"After April died? No idea." I lie down on the bed, letting my legs dangle. "I just couldn't."
There's a disgruntled noise and the dogs get off us. "I can get that," she admits. "I didn't ... I didn't know what to say in the hospital." Gail lies back beside me. "Did you go to the hospital?"
I have to struggle to remember. "No. The EMT checked me out and ... My folks showed up, we got home, and then when I woke up, I just couldn't say anything."
She's quiet for a moment and then says something that surprises me. "I learned sign language because I didn't want to talk."
Turning my head, I look at her thoughtful expression. "Didn't want to?" It's the only safe question I've got at the moment.
"Yeah, I was being picked on for being weird in school, when I was eight, so I thought maybe I could become a mute. Steve said he'd learn sign language if I did, and then... We just learned sign language."
It's stupid, but I say the obvious. "I didn't know." Of course I didn't. She'd never told me.
Gail turns to look at me, smiling. "I was thinking, we could have met then. You being a selective mute, me being a hearing sign language instructor."
I scoff. "I was seventeen so you were, what, fourteen?"
She stretches a little. "And volunteering as an interpreter, because Pecks are nothing but over achievers."
Suddenly Gail the Teacher makes more sense. Social work, of some sort, has always been in her blood. And here she found a way to keep in touch with parts of her brother that she loved and leaned on and misses. "I think our relationship might have been a little icky at that age," I tease her.
Laughing, Gail pokes my ribs. "Perv. I knew you were into the whole Catholic Schoolgirl thing."
"Am not!" I laugh too, because it's just that sort of feeling.
"Okay, one day you need to tell me why you're a dead people doctor, Holls," she demands, but with a kiss to my cheek, she gets up and is out of the bed and back to doing the things we have to do on a weekend in order to have a clean house.
Weeks and months pass before we get back around to why I'm a doctor of the dead. It's not really an interesting story and really it's about how when I came back to Toronto for school. And that involves Gail getting the story about Pete, my nearly fiancé in med school. He broke up with me after catching me in bed with his sister. She laughs uproariously. The idea of me and a man is hilarious to her, since she always thought of me as a Gold Star Lesbian.
Nope. I had a boyfriend. I had a really serious boyfriend who had met my parents and came up to Canada for spring break one year, and then I started med school and he started law school and then I had a massive crush on a younger woman in my class. Who happened to be his sister.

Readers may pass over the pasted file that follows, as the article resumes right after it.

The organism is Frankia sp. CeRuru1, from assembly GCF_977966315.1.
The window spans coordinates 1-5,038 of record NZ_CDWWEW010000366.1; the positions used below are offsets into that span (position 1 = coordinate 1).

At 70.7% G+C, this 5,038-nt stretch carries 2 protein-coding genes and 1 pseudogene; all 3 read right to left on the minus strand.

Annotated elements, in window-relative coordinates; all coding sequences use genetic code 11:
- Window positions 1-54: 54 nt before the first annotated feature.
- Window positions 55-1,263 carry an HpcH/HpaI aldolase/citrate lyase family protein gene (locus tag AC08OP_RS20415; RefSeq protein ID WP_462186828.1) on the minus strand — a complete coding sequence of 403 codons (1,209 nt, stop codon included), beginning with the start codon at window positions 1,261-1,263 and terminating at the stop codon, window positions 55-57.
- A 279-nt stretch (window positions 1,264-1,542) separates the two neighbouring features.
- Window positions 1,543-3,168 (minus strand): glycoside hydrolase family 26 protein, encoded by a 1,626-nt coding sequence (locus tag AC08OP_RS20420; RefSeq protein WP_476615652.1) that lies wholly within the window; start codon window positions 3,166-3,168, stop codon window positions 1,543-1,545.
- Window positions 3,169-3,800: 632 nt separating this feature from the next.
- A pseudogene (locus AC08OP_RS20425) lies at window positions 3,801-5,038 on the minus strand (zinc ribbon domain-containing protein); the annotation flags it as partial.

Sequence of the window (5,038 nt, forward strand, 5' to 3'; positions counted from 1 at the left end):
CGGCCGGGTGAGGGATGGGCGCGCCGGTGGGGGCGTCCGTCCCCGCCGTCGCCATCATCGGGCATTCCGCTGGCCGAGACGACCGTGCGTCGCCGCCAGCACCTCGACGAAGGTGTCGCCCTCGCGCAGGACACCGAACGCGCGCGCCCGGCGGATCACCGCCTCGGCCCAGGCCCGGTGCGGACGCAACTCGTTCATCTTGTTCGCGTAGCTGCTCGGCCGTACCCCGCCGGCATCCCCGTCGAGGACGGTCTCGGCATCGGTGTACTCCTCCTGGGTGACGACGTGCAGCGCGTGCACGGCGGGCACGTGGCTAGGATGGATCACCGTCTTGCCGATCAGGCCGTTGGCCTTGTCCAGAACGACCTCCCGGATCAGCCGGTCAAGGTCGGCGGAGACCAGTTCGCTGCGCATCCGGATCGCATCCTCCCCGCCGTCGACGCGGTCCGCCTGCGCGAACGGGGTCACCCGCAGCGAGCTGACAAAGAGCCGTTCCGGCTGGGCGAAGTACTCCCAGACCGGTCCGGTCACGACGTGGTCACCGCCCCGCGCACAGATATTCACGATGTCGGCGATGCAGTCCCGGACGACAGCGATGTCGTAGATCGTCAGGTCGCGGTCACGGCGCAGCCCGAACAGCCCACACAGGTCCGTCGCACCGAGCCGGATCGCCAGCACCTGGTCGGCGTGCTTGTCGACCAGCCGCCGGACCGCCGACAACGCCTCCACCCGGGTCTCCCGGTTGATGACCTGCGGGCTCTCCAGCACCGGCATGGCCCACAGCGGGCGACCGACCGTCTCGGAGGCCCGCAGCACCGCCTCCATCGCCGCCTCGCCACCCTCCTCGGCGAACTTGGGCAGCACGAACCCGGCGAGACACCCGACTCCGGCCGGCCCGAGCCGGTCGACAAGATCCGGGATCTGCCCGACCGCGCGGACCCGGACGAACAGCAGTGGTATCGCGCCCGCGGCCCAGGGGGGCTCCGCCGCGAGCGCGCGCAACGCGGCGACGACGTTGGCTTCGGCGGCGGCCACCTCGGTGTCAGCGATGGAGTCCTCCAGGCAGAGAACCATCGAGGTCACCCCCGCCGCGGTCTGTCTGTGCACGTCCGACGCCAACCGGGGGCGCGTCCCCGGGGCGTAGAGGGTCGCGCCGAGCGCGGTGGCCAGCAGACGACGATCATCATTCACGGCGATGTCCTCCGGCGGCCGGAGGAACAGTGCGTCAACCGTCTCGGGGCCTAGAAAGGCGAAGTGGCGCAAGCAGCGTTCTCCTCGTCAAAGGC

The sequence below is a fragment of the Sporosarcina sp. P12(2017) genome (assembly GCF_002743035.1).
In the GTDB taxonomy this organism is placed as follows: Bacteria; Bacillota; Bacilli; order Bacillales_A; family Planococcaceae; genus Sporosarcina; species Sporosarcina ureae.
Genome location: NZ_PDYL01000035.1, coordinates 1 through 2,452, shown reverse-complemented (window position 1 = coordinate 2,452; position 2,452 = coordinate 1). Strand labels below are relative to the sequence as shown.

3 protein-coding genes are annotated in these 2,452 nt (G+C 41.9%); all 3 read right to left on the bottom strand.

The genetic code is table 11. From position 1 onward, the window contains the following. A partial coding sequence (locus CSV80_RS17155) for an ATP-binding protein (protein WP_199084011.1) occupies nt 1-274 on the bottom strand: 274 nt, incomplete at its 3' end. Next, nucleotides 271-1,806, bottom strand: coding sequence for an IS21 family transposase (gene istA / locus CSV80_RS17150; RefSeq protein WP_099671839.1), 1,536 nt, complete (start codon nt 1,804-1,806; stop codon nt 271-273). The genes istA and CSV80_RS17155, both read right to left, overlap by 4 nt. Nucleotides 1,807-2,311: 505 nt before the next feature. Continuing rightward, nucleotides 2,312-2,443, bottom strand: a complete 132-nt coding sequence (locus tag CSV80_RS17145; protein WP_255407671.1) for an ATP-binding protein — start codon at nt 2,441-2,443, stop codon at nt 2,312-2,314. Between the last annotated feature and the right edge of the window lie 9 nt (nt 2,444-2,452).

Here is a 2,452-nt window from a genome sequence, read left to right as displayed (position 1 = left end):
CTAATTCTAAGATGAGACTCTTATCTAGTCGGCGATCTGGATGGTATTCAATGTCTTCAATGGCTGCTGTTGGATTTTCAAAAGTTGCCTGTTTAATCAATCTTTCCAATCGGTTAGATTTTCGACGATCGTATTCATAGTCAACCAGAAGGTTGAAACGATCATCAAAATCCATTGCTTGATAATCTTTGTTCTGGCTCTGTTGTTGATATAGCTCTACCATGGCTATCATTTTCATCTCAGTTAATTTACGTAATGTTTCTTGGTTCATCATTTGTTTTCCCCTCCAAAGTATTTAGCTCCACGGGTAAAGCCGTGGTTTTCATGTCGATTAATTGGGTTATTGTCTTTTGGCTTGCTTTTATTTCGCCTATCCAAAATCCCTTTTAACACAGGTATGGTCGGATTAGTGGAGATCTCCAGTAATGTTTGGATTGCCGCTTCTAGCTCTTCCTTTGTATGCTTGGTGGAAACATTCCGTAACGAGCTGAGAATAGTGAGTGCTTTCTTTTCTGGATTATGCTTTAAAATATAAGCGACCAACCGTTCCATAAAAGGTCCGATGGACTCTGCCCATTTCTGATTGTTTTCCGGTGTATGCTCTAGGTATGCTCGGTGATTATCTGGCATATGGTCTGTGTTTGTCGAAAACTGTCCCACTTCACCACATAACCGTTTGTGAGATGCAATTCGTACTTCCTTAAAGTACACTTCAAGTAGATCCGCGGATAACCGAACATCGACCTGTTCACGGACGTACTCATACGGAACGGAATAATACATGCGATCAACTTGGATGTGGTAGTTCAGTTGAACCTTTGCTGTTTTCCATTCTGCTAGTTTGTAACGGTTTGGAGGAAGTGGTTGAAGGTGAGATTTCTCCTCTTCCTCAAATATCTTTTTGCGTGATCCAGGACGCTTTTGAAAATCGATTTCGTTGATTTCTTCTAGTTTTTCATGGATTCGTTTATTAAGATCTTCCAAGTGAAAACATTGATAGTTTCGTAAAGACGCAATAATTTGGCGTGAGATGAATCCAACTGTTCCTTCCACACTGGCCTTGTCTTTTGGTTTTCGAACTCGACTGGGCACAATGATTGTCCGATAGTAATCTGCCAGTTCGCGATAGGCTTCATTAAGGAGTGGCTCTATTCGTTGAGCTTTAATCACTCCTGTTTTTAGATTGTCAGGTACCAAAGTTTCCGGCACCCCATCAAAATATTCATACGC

In my defense, I didn't know that at the time. They have different last names and fathers. But what I did know was that I was drawn to her in a way I'd never felt before. There was something about her that made me blush every time we talked and I just wanted to be with her. She gave me sleepless nights and some pretty vivid dreams.
When I tell Gail that, she gets weirdly serious and tells me that's how she feels about me. As she explains, she knew she liked me but thought it was just as a friend until she realized how mad she was when I was at the Penny with that date. From that moment, being shot at just made her think none of anyone's stupid judgements mattered. She wanted me.
It's daunting and flattering and it sidelines conversations for the rest of the day because as she keeps babbling about how she didn't realize she'd been in love with me for too long, she really is and... The last time either of us had a case of motor mouth that bad, Gail kissed me to shut me up. Payback is sweet. I take a hold of her face and kiss her.
We're in the middle of the sidewalk, walking the dogs, and everything just stops for that moment. She's startled but leans in and kisses me back. Someone hoots at us as they drive by and I don't care.
"You had to stop talking," I whisper when we break apart.
"Har har," she sasses.
I kiss her again, softly and tenderly. "It really was a stupid set up. Lisa thought I needed to stop obsessing about this straight girl."
Gail smiles and takes my hands, kissing my knuckles before we start walking again. "Generally good advice," she agrees. "But currently more reasons to hate Lisa." I'm about to tell her there's no reason to hate Lisa, when she blurts, "Hang on. You met Lisa and Rachel in med school."
"I did," I nod.
"But you were in school in New York!"
I know I'm blushing. "I transferred after the whole Pete and his sister thing."
"And that explains the dead people doctor because…?"
I sigh. "I had a panic attack after I was back in school in Toronto. I had unresolved crap from April. I hadn't remembered I'd see her die."
She seems to understand that. "I'm sorry." It's one of the things I love about her. I can leave some things unsaid and she understands and doesn't press.
But I need her to know she's not pressing me right now. "No, it's okay, honey," I assure her. "It's just embarrassing that I'm a forensic pathologist because I saw my sister die, which I only remember after my boyfriend caught me in bed with his sister and chased me out of New York."
Gail frowns for a moment. "Yeah," she decides. "That's worse than the Nick thing!"
And it's funny again. We laugh about it and teasing each other about the idiot men we've dated and the things we did because of it becomes a new thing.